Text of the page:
The skinning (also Ecdysis , Ekdysis [of ancient Greek ἔκδυσις ékdysis "das) creeping out ("] or Apolyse [ancient Greek ἀπόλυσις apólysis "detachment"]) is a hormonally controlled process in the development of molting animals (ecdysozoan) and reptiles (Reptilia). One of the known hormones involved in molting animals is ecdysone . Moulting hormones can be detected in both animals and plants.
Since the cuticle (Latin for skin) in these animals cannot continuously adapt to the new proportions during growth, the old envelope , known as the exuvium , has to be shed at certain intervals . Underneath is the new, potentially larger shell, which hardens after a short time using sclerotin and can fulfill its protective function. In the time until hardening, however, the animals are defenseless and increasingly exposed to the danger of falling victim to predators. On the other hand, the old shell also sheds parasites that need a certain amount of time to penetrate the skin. With water fleas it has been observed that they can avoid infection by the bacteria Pasteuria ramosa , which pierces their skin , if they shed their skin within twelve hours of contact and thus quasi shake off the bacteria. With beetle larvae, such as the larvae of the flour beetle is after molting chitin incorporated into the new skin. The freshly moulted caterpillars still contain little chitin. The new exoskeleton, which limits growth, forms within a short time after molting.
In most insects , which therefore also have to molt, a change in shape ( metamorphosis ) is associated with the individual molting . The last moult at which the adult insect ( imago ) hatches is called the imaginal moult .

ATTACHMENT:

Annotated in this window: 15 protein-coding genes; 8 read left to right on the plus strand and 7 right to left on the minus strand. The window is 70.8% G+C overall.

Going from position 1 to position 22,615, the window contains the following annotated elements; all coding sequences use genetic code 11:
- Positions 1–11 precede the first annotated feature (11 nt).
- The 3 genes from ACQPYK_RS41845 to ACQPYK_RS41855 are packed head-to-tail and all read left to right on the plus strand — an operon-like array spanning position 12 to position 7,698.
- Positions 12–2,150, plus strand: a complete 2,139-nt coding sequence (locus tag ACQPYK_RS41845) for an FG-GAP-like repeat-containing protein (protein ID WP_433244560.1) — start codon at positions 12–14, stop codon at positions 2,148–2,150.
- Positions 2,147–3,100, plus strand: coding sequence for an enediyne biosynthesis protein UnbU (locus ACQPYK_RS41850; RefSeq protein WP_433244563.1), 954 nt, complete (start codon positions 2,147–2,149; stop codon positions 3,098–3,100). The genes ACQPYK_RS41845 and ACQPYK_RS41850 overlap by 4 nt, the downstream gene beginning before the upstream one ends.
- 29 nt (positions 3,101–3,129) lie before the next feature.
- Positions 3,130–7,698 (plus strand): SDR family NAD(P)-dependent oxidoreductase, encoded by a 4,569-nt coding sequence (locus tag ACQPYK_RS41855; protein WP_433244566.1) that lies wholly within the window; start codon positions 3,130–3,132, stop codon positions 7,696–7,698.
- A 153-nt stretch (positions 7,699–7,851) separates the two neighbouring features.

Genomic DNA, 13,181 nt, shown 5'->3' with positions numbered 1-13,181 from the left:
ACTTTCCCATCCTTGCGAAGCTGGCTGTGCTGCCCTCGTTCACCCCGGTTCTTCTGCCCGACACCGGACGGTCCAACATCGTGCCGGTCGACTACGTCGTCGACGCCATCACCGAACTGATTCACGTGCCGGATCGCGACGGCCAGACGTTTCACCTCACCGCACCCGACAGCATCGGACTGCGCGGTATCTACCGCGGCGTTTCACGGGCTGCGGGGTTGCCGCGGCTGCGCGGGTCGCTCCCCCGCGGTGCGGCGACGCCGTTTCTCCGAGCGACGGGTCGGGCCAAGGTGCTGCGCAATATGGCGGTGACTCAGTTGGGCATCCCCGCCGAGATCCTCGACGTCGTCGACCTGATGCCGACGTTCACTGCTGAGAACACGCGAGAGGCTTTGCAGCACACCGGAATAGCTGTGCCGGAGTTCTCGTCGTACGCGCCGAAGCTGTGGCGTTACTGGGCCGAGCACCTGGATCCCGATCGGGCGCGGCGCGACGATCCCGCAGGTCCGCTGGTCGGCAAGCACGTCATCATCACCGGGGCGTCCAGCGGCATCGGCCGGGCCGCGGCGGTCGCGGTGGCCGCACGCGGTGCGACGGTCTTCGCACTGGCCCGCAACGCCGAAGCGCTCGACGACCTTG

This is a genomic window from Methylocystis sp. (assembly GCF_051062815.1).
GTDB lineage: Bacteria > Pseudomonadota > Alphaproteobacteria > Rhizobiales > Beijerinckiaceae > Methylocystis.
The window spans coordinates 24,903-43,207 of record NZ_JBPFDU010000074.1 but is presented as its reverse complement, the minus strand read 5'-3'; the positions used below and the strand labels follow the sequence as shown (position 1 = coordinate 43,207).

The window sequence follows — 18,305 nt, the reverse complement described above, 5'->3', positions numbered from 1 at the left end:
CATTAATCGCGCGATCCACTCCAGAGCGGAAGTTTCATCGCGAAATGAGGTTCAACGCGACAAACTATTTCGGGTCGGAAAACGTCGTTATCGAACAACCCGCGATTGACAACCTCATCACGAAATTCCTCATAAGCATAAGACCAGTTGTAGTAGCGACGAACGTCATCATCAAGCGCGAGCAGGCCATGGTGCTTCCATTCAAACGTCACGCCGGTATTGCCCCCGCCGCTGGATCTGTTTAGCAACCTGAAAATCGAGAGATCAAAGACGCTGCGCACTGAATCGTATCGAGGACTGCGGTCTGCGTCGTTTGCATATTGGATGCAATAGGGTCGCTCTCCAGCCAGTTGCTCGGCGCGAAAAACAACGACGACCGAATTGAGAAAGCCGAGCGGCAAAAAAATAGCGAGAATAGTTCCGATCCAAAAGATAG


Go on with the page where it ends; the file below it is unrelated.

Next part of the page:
In the case of arachnids , which hatch from the egg with all the characteristics and do not undergo any metamorphosis, the last moult is called adult moult. After the adult molt, the animals are sexually mature. Previously severed limbs are renewed during the moult, but not completely and the regeneration of extremities can take several moults.
Moulting in a Bahama Anole ( Anolis sagrei )
Stages in the molting process of a blue crab ( Callinectes sapidus )
Molting an Australian ghost bug ( Extatosoma tiaratum )
- Apolysis. In: Lexicon of Biology. Spektrum Akademischer Verlag, Heidelberg, 1999, accessed on May 13, 2018 : "Apolyse w [from Greek apolysis = detachment], molting."
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- T. Takemoto, S. Ogawa, N. Nishimoto, H. Hoffmeister: Steroids with molting hormone activity from animals and plants. In: Z Naturforsch B. 22, No. 6, Jun 1967, pp. 681-682, PMID 4384503 .
- Moulting shakes off parasites. on: science.ORF.at , April 11, 2012.
- Rainer F. Foelix: Biology of the spiders. Georg Thieme Verlag, Stuttgart 1979, ISBN 3-13-575801-X .
- Thomas Steidl, Michael Hartmann: Skin diseases in reptiles. In: Small Animal Medicine. No. 4/2012, pp. 180-185.